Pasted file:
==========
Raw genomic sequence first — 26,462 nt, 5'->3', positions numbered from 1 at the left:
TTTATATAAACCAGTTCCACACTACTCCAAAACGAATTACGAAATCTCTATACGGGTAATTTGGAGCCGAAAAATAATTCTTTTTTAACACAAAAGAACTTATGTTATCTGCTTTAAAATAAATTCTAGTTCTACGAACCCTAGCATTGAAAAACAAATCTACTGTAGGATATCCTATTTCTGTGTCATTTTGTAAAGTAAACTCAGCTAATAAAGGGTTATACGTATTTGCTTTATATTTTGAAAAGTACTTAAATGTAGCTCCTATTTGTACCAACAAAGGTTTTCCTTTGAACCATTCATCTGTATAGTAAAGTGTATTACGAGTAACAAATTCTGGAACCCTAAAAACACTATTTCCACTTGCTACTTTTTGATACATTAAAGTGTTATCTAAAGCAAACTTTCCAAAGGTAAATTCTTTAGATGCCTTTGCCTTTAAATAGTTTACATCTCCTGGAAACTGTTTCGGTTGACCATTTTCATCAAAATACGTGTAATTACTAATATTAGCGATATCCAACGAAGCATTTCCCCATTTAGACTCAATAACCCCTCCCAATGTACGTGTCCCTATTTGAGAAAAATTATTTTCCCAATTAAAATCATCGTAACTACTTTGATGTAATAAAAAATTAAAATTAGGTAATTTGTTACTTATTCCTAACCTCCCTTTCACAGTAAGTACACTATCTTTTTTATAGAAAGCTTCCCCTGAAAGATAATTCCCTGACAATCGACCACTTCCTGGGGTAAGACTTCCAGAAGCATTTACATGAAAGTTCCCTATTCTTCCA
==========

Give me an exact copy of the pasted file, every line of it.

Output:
Raw genomic sequence first — 26,462 nt, 5'->3', positions numbered from 1 at the left:
TTTATATAAACCAGTTCCACACTACTCCAAAACGAATTACGAAATCTCTATACGGGTAATTTGGAGCCGAAAAATAATTCTTTTTTAACACAAAAGAACTTATGTTATCTGCTTTAAAATAAATTCTAGTTCTACGAACCCTAGCATTGAAAAACAAATCTACTGTAGGATATCCTATTTCTGTGTCATTTTGTAAAGTAAACTCAGCTAATAAAGGGTTATACGTATTTGCTTTATATTTTGAAAAGTACTTAAATGTAGCTCCTATTTGTACCAACAAAGGTTTTCCTTTGAACCATTCATCTGTATAGTAAAGTGTATTACGAGTAACAAATTCTGGAACCCTAAAAACACTATTTCCACTTGCTACTTTTTGATACATTAAAGTGTTATCTAAAGCAAACTTTCCAAAGGTAAATTCTTTAGATGCCTTTGCCTTTAAATAGTTTACATCTCCTGGAAACTGTTTCGGTTGACCATTTTCATCAAAATACGTGTAATTACTAATATTAGCGATATCCAACGAAGCATTTCCCCATTTAGACTCAATAACCCCTCCCAATGTACGTGTCCCTATTTGAGAAAAATTATTTTCCCAATTAAAATCATCGTAACTACTTTGATGTAATAAAAAATTAAAATTAGGTAATTTGTTACTTATTCCTAACCTCCCTTTCACAGTAAGTACACTATCTTTTTTATAGAAAGCTTCCCCTGAAAGATAATTCCCTGACAATCGACCACTTCCTGGGGTAAGACTTCCAGAAGCATTTACATGAAAGTTCCCTATTCTTCCA